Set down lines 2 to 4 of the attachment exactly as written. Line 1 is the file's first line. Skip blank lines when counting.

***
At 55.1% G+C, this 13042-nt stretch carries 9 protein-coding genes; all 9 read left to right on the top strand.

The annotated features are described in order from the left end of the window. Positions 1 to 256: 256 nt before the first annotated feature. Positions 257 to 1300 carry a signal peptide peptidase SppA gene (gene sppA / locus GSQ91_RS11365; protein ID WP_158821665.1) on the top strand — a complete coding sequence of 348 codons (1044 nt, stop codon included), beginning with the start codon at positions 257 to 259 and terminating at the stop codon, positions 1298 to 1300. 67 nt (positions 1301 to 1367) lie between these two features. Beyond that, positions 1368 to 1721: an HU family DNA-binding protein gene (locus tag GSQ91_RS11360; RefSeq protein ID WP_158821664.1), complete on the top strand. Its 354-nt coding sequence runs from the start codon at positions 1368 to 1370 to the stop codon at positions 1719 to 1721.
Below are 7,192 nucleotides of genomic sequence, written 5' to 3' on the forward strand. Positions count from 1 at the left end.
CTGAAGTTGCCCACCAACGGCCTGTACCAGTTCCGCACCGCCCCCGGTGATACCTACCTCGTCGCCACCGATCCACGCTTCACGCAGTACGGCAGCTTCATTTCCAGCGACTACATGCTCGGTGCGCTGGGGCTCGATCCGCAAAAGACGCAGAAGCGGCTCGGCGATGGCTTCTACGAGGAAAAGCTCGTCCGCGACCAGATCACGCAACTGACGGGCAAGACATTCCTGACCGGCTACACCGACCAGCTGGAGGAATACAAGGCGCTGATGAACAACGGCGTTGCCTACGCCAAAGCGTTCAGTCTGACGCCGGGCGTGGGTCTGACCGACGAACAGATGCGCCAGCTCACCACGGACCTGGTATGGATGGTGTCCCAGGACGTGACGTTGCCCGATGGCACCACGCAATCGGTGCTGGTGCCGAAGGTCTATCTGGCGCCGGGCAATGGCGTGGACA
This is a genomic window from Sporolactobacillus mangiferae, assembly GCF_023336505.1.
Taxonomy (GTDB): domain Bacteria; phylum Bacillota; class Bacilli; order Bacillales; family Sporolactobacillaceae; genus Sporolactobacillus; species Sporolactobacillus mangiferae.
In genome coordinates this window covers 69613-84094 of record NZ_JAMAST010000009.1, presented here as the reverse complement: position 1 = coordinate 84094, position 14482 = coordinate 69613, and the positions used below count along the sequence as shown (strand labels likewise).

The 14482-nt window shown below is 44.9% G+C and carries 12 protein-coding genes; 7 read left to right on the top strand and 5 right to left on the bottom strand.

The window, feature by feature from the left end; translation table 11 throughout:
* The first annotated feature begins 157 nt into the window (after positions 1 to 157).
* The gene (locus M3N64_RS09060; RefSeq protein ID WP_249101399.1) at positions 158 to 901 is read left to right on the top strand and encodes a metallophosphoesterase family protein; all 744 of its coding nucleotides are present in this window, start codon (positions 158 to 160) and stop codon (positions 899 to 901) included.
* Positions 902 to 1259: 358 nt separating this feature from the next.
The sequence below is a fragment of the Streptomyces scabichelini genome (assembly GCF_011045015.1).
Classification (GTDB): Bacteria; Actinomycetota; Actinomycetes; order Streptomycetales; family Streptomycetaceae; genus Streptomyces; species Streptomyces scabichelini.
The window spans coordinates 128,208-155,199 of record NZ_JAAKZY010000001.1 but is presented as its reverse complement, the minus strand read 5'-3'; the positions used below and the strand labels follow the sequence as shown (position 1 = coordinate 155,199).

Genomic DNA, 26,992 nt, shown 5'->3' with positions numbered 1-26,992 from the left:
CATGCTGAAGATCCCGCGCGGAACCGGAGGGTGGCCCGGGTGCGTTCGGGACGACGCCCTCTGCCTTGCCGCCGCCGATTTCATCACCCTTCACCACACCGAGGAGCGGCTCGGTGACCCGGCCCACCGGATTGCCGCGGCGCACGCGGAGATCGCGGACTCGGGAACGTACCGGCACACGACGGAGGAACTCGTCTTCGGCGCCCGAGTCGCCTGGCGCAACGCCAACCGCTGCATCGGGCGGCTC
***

The annotated features are described in order from the left end of the window. Positions 1 to 256: 256 nt before the first annotated feature. Positions 257 to 1300 carry a signal peptide peptidase SppA gene (gene sppA / locus GSQ91_RS11365; protein ID WP_158821665.1) on the top strand — a complete coding sequence of 348 codons (1044 nt, stop codon included), beginning with the start codon at positions 257 to 259 and terminating at the stop codon, positions 1298 to 1300. 67 nt (positions 1301 to 1367) lie between these two features. Beyond that, positions 1368 to 1721: an HU family DNA-binding protein gene (locus tag GSQ91_RS11360; RefSeq protein ID WP_158821664.1), complete on the top strand. Its 354-nt coding sequence runs from the start codon at positions 1368 to 1370 to the stop codon at positions 1719 to 1721.
Below are 7,192 nucleotides of genomic sequence, written 5' to 3' on the forward strand. Positions count from 1 at the left end.
CTGAAGTTGCCCACCAACGGCCTGTACCAGTTCCGCACCGCCCCCGGTGATACCTACCTCGTCGCCACCGATCCACGCTTCACGCAGTACGGCAGCTTCATTTCCAGCGACTACATGCTCGGTGCGCTGGGGCTCGATCCGCAAAAGACGCAGAAGCGGCTCGGCGATGGCTTCTACGAGGAAAAGCTCGTCCGCGACCAGATCACGCAACTGACGGGCAAGACATTCCTGACCGGCTACACCGACCAGCTGGAGGAATACAAGGCGCTGATGAACAACGGCGTTGCCTACGCCAAAGCGTTCAGTCTGACGCCGGGCGTGGGTCTGACCGACGAACAGATGCGCCAGCTCACCACGGACCTGGTATGGATGGTGTCCCAGGACGTGACGTTGCCCGATGGCACCACGCAATCGGTGCTGGTGCCGAAGGTCTATCTGGCGCCGGGCAATGGCGTGGACA